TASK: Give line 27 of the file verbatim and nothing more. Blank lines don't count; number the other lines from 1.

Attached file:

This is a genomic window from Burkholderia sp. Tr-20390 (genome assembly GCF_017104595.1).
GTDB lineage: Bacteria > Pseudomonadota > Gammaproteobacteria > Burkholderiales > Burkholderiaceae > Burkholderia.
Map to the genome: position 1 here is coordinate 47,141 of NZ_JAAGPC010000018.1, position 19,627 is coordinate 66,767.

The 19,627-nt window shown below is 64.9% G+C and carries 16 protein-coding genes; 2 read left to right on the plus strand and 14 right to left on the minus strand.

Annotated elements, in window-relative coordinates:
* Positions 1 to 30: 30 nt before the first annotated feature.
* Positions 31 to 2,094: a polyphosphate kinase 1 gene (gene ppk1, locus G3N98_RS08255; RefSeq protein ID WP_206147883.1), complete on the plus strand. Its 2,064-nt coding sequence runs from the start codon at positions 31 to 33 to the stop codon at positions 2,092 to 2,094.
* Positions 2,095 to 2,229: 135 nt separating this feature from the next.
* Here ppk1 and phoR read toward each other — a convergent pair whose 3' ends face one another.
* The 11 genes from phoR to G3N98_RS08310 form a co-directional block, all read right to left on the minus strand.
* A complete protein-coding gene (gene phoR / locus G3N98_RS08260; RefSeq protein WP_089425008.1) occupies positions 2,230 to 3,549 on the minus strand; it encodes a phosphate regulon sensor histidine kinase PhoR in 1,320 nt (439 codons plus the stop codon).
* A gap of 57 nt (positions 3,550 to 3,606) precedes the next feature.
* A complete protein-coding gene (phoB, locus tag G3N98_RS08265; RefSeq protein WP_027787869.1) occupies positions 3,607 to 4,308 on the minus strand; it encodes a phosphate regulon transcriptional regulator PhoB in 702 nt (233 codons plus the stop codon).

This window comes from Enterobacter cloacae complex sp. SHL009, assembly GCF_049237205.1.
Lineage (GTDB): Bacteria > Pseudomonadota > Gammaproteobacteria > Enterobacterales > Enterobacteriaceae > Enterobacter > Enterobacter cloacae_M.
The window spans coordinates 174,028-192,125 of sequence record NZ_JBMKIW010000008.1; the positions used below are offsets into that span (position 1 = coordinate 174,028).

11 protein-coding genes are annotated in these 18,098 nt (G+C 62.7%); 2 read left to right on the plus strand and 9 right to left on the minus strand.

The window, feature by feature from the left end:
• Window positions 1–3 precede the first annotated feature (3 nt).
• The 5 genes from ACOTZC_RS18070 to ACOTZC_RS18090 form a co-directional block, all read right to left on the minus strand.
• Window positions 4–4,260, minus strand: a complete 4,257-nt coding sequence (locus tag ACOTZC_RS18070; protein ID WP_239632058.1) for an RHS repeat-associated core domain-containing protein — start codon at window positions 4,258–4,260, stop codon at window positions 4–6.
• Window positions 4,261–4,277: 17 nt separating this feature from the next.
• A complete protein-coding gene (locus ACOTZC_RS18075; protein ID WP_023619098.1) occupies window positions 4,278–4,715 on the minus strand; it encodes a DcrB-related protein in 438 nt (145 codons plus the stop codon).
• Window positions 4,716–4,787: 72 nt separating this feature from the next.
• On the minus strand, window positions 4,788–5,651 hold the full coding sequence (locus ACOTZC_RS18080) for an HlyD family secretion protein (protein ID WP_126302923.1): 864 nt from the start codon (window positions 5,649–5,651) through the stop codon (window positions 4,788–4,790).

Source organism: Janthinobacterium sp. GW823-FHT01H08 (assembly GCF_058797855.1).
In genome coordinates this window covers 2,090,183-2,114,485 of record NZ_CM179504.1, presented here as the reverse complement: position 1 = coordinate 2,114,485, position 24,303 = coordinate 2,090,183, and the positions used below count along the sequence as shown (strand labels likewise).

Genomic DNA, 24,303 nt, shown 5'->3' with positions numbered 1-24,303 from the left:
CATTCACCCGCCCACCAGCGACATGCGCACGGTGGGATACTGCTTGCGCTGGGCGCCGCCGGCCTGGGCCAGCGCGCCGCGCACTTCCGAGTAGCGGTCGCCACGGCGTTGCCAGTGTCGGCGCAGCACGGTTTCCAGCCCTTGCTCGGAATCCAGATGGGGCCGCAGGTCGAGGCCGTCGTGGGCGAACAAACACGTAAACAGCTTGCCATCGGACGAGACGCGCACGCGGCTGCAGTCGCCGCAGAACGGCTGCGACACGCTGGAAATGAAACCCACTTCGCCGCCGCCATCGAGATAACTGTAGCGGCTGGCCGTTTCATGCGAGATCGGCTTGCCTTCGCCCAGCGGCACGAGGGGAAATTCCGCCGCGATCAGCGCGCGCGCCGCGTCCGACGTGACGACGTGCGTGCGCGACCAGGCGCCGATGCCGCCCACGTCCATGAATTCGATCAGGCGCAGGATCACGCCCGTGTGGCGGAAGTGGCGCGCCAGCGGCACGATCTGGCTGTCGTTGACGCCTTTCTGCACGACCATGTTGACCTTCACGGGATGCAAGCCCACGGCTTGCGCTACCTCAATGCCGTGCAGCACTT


In genome coordinates this window covers 2,090,183-2,114,485 of record NZ_CM179504.1, presented here as the reverse complement: position 1 = coordinate 2,114,485, position 24,303 = coordinate 2,090,183, and the positions used below count along the sequence as shown (strand labels likewise).